The high current output configuration of the HPA-1 is ideal for use as a transformerless long lines driver. Conversion of the unit for this purpose, source, transmission line, and termination considerations will be discussed.
The HPA-1 is a two channel inverting amplifier card with current boost buffers that provide an output current capability of 300 mA (each side). Independent channels give the HPA-1 the configuration flexibility needed for a long lines driver.
A Basic Configuration Change
As supplied, the HPA-2 has a variable gain output. Since we desire to use the unit as a transformerless line driver we will typically want a fixed gain. We will convert the gain of the HPA-1 to unity (be sure to convert both sides).
Figure 1.0 shows the modifications necessary, they are enclosed in boxes. Replace the potentiometer with a jumper and feedback resistor combination. The feedback resistor needs to be a 10 k 1% metal oxide type. If you desire to retain variable gain, do so with careful thought. In the unbalanced example to follow, the gain pot can be left in the input side, but a unity gain inverter must be created on the opposite leg. The gain pot may be retained for both sides of the HPA in both balanced input examples.
We also recommend removing the TRS jack, replacing it with a XLR type and mounting the board in a chassis, with double sided sticky foam tape and a tie wrap.
Determine whether the source that will be driving the "Long Line Driver" is a balanced or an unbalanced source and then use the proper circuit shown below. Please note that these drawings specify the now obsolete HPA-1. These drivers will perform with outstanding clarity using the new HPA-1. The indicated 30 O output resistors are not present in the new HPA-1 and will have to be added externally to the HPA-1s circuit board.
When driving from an unbalanced source, feed the signal into the "Left" input. The other input is fed from the "Left" output, prior to the build out resistor. I.e. tie the "Right" input, post pin 1, to the "left" output (pin 7 of the buffer) of the HPA-1. This can be done with a small jumper wire, located on the bottom of the board. This jumper makes the right channel follow the left creating a differential or "balanced" output. The balanced signal output is taken from the two build-out resistors. Note the polarity inversion: the + output comes from where the ring output previously connected and output from the tip location.
Electronically Balanced Source
Electronically balanced sources and transformer sources are very easy to hookup. Follow the diagrams below. Note the polarity inversion: the + output comes from where the ring output previously connected and output from the tip location.
Transmission lines have capacitance that must be fed current. The higher the frequency, and output voltage swing, the higher the current requirement. Using a standard NE5532 operational amplifier, (commonly used in output stages) the nominal length of transmission line (Belden 8451 @ 32 pF/foot) that can be driven to full output at 30 kHz is 300 feet. Longer lines require more than the 40 mA current limit of a NE5532. This is the rational for the conversion of the HPA-1 to a long lines driver. Additionally, by reducing the inter conductor capacitance, longer lines may be driven with the same amplifier current limit. For instance, by using Mogami 2574 cable with its 6 pF/foot capacitance 1000' of cable can be driven with the straight NE5532. A current boosted NE5532 (modified HPA-1) can drive 2250' of Belden 8451 to full output level at 30 kHz, and 7,500' of the Mogami cable to the same level @ 30 kHz, over six times the length of a straight NE5532.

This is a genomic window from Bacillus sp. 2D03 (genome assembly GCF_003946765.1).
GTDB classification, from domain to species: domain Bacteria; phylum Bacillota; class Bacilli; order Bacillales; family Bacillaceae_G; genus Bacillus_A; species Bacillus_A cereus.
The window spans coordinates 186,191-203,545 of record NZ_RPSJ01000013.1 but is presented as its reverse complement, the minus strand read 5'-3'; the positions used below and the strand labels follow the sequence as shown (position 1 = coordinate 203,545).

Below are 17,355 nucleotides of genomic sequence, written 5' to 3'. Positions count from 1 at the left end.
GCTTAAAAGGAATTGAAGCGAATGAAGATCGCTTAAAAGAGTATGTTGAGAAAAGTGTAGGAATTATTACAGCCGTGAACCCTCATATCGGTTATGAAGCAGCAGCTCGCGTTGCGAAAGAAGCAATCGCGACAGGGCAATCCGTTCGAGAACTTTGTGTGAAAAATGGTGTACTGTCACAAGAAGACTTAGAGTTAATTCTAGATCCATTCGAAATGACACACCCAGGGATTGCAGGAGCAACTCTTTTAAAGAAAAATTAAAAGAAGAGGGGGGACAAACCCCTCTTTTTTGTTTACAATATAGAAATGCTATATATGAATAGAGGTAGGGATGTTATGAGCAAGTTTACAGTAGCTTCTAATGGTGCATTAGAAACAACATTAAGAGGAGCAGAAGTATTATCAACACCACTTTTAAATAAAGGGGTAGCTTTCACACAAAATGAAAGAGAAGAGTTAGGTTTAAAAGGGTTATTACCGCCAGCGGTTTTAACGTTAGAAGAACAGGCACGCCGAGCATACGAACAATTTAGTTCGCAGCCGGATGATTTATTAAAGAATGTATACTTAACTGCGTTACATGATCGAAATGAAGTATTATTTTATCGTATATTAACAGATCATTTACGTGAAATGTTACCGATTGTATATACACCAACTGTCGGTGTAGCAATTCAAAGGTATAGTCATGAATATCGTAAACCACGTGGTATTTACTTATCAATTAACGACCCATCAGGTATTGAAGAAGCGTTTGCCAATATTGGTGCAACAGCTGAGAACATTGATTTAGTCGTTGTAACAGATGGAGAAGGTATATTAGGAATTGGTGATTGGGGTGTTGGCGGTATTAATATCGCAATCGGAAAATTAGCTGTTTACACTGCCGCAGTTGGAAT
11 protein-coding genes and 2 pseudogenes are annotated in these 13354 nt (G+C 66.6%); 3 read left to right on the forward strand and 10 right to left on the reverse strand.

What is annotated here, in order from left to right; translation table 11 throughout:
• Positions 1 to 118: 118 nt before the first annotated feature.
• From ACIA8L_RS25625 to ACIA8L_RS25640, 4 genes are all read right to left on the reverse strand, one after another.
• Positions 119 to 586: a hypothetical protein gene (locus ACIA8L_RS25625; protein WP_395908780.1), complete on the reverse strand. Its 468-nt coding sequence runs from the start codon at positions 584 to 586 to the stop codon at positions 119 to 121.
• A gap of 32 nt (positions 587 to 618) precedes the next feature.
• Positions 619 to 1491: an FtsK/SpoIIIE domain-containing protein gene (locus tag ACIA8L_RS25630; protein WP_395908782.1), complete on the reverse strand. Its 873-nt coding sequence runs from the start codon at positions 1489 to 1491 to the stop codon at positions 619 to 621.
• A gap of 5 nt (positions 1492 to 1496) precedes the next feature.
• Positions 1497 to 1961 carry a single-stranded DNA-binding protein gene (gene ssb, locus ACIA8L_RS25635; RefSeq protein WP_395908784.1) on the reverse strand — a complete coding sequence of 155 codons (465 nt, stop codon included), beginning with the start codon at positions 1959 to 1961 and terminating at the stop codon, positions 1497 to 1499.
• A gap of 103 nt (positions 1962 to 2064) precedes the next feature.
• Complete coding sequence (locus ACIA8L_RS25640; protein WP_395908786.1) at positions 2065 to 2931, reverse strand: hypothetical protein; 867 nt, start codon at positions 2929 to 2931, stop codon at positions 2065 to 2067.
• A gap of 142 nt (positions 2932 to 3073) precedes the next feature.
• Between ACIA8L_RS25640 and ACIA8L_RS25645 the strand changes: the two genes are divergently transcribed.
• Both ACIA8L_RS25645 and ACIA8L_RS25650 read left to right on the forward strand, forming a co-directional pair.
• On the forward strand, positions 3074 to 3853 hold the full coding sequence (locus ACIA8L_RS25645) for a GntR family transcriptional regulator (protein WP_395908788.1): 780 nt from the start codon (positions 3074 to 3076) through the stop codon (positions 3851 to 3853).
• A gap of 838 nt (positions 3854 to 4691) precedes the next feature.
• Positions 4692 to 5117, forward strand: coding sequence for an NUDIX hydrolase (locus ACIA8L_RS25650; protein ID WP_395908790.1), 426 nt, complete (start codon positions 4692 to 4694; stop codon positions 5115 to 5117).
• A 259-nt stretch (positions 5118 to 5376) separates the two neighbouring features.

Terminations are not needed, nor are they desirable at cable lengths out to 3000' (1/10 l @ 20 kHz). Beyond that distance a true transmission line should be established. A 60 resistor across the line at the receive end will terminate the line as a true power matched line. There will be a 6 dB drop in level as a result of termination. High frequency equalization may be necessary for extremely long lines.
Since the drive amplifier does not have an output transformer, one may need to be present at the input of the receive device. If the equipment does not have a transformer built into its circuit, an external transformer will in all probability need to be added. We recommend those manufactured by Reichenbach Engineering or Jensen Transformers.
At the 2023 AXPONA show in Chicago, I had the opportunity to see and hear the Hill Plasmatronics tweeter. I also had the great pleasure of meeting Dr. Alan Hill, the physicist who invented this unique device.
The plasma driver has no moving parts and no diaphragm. Sound is emitted directly from the thermal expansion and contraction of an electrically sustained plasma. The plasma is generated within a stream of helium gas. In the demonstration, there was a large helium tank on the floor with a sufficient supply for several hours of listening.
While a tank of helium, tubing, high voltage power supplies, and the smell of smoke may not be appropriate for every living room, this was absolutely the best thing I experienced at the show!
If an audio system is composed of multiple components, we may have detailed specifications for each component, but we
will not know the performance of the combined system without doing some calculations. You may have questions such as
Will my audio system produce audible noise?
Will my audio system produce audible distortion?
How will my audio components work together as a system?
How loud will my audio system play?
Use Benchmark's online audio calculators to find answers!
For example, if we know the output power of an amplifier, as well as the sensitivity and impedance of our
loudspeakers, we can calculate the maximum sound pressure level that our system can produce.
This application note provides interactive examples that help to answer the questions listed above.